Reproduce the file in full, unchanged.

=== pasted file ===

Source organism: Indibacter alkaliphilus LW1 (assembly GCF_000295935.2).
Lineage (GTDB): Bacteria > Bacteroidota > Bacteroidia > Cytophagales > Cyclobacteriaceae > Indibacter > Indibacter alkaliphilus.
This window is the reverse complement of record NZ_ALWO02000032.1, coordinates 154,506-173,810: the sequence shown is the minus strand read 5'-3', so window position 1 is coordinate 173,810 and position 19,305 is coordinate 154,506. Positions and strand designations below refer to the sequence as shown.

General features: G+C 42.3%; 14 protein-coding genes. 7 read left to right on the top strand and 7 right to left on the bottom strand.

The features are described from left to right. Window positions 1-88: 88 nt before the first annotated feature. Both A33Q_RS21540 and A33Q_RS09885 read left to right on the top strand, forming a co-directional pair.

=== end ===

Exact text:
Source organism: Indibacter alkaliphilus LW1 (assembly GCF_000295935.2).
Lineage (GTDB): Bacteria > Bacteroidota > Bacteroidia > Cytophagales > Cyclobacteriaceae > Indibacter > Indibacter alkaliphilus.
This window is the reverse complement of record NZ_ALWO02000032.1, coordinates 154,506-173,810: the sequence shown is the minus strand read 5'-3', so window position 1 is coordinate 173,810 and position 19,305 is coordinate 154,506. Positions and strand designations below refer to the sequence as shown.

General features: G+C 42.3%; 14 protein-coding genes. 7 read left to right on the top strand and 7 right to left on the bottom strand.

The features are described from left to right. Window positions 1-88: 88 nt before the first annotated feature. Both A33Q_RS21540 and A33Q_RS09885 read left to right on the top strand, forming a co-directional pair.